In the last few days, I have received several copies of a message
that has been multiplying in cyberspace. Fortunately, it’s not as
pervasive as the “Melissa” virus of a few weeks ago.

Blaming the high price of gasoline on the greedy oil cartel, a
misguided e-mailer hoped to start a one-day, nationwide boycott,
figuring that it would drive prices down.

“Let’s have a GAS OUT!” he wrote. “Do not buy any gasoline on APRIL
30, 1999!!!!!”

He went on to urge recipients to pass his message on to “everyone you
know.”

I wonder if these e-mailers know that the retail price of gasoline in
this country is among the lowest in the world (Mexico, the Arab
Emirates, and a few other countries have lower gasoline prices).

Any price comparison among countries requires a common denominator ? a basis. Let’s compare our gasoline prices with those in Germany.

It’s easy enough to convert Marks per liter to Dollars per gallon,
but that doesn’t tell the whole story. The real question is: “How long
does a consumer have to work to pay for a specific quantity of the
product?”

In this country, a \$12/hour wage earner works about 7 minutes to
pay for a gallon of gasoline at \$1.50/gallon. A typical German worker
pays the equivalent of \$4.35 (at the current exchange rate), which takes
him about 26 minutes to earn. Our German friend pays about 2.9 times as
much (in currency), or about 3.5 times as much (in labor).

Not mentioned in the e-mail was the question of taxes. There’s a wide
disparity in the gasoline tax among our 50 states. When combined with
the federal tax of 18.4 cents per gallon, the total tax ranges from a
low of 25.9 cents in Georgia to a high of 54.4 cents in Connecticut.

If EVERY driver in the country participated, what effect would a
one-day “boycott” have on prices? Some retailers might quickly get bored
with their “slow day,” raise their prices by 10 cents a gallon, and wait
a few days for the customers to return with a nearly empty tank.

A one-day gasoline boycott might be a good topic for the radio talk
shows, and perhaps even a welcome relief from some of the other national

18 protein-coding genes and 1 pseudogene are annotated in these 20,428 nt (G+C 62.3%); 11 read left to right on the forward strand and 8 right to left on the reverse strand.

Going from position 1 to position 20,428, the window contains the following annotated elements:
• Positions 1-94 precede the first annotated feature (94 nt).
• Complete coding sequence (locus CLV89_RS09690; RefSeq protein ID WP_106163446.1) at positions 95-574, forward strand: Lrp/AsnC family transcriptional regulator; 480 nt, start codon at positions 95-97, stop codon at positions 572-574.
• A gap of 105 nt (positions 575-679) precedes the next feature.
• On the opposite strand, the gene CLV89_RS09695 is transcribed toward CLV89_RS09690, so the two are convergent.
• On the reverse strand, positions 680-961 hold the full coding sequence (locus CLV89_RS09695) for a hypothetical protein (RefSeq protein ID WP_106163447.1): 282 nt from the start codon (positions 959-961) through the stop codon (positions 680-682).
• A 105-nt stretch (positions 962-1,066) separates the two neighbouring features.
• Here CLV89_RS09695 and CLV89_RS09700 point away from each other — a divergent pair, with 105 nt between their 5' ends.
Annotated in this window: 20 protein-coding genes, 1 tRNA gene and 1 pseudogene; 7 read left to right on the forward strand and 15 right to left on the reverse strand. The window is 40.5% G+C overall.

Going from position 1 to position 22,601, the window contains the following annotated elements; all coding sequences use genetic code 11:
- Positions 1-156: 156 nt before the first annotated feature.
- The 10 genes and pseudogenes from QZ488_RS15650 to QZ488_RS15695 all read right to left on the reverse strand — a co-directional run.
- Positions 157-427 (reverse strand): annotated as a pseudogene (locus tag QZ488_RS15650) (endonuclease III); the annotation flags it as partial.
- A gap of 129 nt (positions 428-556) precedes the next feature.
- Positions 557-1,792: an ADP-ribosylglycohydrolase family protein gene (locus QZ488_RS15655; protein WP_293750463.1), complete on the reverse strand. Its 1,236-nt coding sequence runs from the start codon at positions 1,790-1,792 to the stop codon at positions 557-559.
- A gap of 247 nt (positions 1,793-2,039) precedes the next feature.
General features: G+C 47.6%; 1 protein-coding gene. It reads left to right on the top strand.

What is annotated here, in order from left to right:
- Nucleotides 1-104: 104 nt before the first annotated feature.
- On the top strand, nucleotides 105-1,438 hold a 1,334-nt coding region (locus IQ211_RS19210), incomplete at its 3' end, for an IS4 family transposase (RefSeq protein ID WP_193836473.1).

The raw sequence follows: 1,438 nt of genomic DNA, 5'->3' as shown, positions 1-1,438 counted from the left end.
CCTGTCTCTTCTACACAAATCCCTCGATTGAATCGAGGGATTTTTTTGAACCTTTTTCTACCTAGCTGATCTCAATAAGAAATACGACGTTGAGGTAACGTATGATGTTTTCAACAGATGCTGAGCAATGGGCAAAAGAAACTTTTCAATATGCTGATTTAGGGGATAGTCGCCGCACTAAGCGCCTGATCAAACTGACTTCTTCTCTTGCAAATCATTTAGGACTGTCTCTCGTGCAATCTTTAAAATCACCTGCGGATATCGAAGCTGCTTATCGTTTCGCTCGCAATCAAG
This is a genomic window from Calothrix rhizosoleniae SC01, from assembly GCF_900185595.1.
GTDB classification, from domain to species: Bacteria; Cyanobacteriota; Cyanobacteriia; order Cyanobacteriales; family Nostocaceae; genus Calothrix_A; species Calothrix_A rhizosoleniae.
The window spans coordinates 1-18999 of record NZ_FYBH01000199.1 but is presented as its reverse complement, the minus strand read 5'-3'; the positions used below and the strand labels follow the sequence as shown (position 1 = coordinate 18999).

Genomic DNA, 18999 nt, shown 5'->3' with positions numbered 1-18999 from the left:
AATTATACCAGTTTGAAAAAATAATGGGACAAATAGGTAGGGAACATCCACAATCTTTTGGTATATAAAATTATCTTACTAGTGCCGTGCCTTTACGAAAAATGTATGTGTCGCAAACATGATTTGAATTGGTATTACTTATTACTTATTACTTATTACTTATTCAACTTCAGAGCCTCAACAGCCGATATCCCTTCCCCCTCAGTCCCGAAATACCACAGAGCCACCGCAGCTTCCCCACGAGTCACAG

and world news, but it’s doubtful that two percent of the motoring
public in this country would participate.

Remember the big public uproar after the Exxon Valdez oil spill
disaster? Americans demanded that our “government” punish Exxon with
multi-million dollar fines. The “ecology people” testified before a
Senate committee. They demanded huge fines, as “punitive damage”
(revenge) against the “bad” oil company. What happened? Every penny of
Exxon’s enormous cleanup and “revenge” expense reduced their net profit,
effectively reducing their tax liability to the government. Who paid
THAT bill? Other taxpayers, of course.

The company’s expenses also triggered an increase in their prices.
This had a tendency to raise the retail prices of ALL oil companies.

The day after Exxon’s disaster, a Pennsylvania retailer for another
brand of gasoline raised his prices by four cents. When asked why, he
cited the Exxon mess in Alaska, and explained, “Well, they sure as hell
are going to raise THEIR prices, so I am competing with them.”

Our free, competitive economy has a way of stabilizing the price of
all commodities. Who paid for that price increase? The same taxpayers
(also known as consumers).

Our only “weapon” against higher fuel prices is a long-term reduction
in consumption ? and NOBODY in this country is willing to go back to
underpowered, uncomfortable, low capacity cars (or bicycles). The big
trend to bigger and “thirstier” Sport Utility Vehicles in this country
is a clear indication of what the motoring public wants.

A one-day (or one-week) boycott won’t do it.

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